Seeking higher calories for Puget Sound killer whales

A 2014 paper decribes how monitoring the energy density of key Pacific salmon species could affect the recovery of northern and southern killer whales through fisheries management.


Southern resident killer whale recovery is dependent upon these animals finding sufficient prey, specifically salmon. This paper, recently published by scientists at NOAA Fisheries and the Washington Department of Fish and Wildlife, evaluates the energy density of 5 different Pacific salmon species, including multiple distinct populations of Chinook salmon, a key salmon species for southern resident killer whales. They show that lipid content, a major contributor to salmon kilocalories and therefore energy for killer whales eating them, is related to migration length and elevation. Specifically, coastal salmon (ones that migrate shorter distances up river) have a lipid content of 2-5% whereas this jumps to 12-15% for interior spawning populations that have to migrate further upstream before spawning. As one would expect, the larger the salmon, the more total energy they provide to killer whales consuming them, and large fish size offsets salmon energy density in determining their total energy value. A killer whale would need to eat approximately 2.7 coho, 3.1 chum, 3.1 sockeye or 6.4 pink salmon to obtain the equivalent total energy value of 1 Chinook salmon. These data will aid managers in determining the benefit of salmon fishery closures, by salmon species and for specific populations within a species, to southern resident killer whales. -- Summary description by Joe Gaydos for the Encyclopedia of Puget Sound.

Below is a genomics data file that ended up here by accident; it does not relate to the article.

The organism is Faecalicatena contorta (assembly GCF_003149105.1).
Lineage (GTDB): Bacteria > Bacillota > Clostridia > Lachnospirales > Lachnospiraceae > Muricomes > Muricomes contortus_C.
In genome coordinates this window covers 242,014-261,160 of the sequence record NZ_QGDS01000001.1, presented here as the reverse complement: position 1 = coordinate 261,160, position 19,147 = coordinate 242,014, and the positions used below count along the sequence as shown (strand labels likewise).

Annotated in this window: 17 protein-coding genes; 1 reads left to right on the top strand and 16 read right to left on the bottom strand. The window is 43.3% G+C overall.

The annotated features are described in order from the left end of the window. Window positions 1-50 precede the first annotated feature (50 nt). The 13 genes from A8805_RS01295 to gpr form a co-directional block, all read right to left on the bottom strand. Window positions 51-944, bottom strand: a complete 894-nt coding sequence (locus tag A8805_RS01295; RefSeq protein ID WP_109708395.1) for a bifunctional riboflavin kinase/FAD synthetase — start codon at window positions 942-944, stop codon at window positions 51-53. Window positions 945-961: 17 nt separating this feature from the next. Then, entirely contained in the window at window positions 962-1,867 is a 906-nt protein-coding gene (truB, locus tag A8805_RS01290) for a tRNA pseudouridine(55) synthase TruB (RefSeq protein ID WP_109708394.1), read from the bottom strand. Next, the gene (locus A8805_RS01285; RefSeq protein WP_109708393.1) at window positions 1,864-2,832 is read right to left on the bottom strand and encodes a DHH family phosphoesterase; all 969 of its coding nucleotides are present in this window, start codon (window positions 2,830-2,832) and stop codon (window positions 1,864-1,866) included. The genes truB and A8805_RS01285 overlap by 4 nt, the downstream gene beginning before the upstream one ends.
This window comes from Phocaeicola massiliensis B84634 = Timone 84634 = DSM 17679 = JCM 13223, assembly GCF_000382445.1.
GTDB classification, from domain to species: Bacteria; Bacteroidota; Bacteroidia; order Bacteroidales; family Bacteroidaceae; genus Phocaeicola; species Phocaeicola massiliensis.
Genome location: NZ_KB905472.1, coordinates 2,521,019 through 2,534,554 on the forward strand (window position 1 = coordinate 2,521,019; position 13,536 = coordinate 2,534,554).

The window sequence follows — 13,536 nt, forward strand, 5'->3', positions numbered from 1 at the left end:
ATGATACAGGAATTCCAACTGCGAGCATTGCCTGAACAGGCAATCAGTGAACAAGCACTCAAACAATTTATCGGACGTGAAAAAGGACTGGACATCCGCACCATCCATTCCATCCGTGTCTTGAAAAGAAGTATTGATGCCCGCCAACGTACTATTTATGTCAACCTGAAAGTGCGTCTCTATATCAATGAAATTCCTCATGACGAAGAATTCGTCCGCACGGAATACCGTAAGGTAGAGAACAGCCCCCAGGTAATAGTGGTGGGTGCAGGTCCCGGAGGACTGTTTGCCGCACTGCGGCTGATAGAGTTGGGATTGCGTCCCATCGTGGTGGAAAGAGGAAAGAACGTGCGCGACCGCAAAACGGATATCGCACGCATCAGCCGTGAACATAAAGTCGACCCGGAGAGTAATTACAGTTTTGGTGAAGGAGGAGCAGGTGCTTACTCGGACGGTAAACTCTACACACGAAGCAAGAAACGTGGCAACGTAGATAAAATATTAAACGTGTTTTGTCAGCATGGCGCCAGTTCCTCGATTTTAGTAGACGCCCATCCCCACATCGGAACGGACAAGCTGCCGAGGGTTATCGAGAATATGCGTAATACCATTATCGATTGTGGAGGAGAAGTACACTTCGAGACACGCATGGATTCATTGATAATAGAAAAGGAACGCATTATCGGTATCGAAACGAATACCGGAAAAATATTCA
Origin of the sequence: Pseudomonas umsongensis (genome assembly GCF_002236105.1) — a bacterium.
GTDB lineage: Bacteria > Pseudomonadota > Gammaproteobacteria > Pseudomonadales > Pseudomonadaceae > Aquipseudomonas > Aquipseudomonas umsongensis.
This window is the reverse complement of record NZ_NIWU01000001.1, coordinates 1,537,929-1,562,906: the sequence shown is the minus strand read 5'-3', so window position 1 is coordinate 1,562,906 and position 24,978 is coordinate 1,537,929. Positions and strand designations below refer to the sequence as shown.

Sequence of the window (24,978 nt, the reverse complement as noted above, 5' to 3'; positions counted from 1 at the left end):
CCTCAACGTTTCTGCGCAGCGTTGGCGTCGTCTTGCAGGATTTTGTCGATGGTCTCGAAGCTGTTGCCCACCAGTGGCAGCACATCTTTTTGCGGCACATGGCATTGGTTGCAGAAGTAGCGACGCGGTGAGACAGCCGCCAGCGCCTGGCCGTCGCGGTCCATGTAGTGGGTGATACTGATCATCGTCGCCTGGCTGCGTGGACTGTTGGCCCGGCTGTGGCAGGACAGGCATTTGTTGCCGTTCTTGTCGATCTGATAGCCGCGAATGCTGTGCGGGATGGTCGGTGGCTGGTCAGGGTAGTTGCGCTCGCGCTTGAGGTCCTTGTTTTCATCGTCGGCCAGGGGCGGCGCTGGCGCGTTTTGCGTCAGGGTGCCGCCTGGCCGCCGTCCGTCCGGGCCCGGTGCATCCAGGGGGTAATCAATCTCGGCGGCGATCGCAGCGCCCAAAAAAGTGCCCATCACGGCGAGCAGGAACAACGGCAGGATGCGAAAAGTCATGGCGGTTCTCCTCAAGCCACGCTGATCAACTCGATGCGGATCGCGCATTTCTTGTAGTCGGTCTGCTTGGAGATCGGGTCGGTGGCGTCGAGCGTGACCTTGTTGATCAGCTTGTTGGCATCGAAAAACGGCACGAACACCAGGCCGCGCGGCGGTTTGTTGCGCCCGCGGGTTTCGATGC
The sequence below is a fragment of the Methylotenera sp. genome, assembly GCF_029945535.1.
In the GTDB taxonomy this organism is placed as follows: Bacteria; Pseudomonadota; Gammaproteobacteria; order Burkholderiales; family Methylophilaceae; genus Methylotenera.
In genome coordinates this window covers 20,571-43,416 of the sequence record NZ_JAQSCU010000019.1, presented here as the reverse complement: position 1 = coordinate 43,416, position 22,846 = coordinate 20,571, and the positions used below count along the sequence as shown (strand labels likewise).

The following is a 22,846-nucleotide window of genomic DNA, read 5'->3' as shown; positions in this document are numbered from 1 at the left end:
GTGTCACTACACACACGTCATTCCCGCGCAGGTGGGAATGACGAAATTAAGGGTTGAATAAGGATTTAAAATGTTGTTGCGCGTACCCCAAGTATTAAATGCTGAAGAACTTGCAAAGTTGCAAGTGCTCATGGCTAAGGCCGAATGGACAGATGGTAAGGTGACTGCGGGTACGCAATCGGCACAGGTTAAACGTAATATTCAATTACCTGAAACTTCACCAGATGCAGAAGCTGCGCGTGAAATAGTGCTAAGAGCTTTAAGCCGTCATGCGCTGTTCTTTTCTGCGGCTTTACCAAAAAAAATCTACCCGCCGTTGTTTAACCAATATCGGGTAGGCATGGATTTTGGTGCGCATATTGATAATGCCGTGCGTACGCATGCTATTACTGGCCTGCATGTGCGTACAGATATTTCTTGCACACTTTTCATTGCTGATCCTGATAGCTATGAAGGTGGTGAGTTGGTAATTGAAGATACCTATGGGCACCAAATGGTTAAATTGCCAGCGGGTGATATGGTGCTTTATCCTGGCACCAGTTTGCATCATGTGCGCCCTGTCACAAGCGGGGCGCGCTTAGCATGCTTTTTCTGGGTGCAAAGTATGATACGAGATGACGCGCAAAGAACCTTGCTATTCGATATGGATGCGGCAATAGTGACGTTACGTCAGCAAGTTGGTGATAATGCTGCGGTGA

O’Neill, S. M., Ylitalo, G. M., & West, J. E. (2014). Energy content of Pacific salmon as prey of northern and southern resident killer whales. Endangered Species Research, 25, 265–28.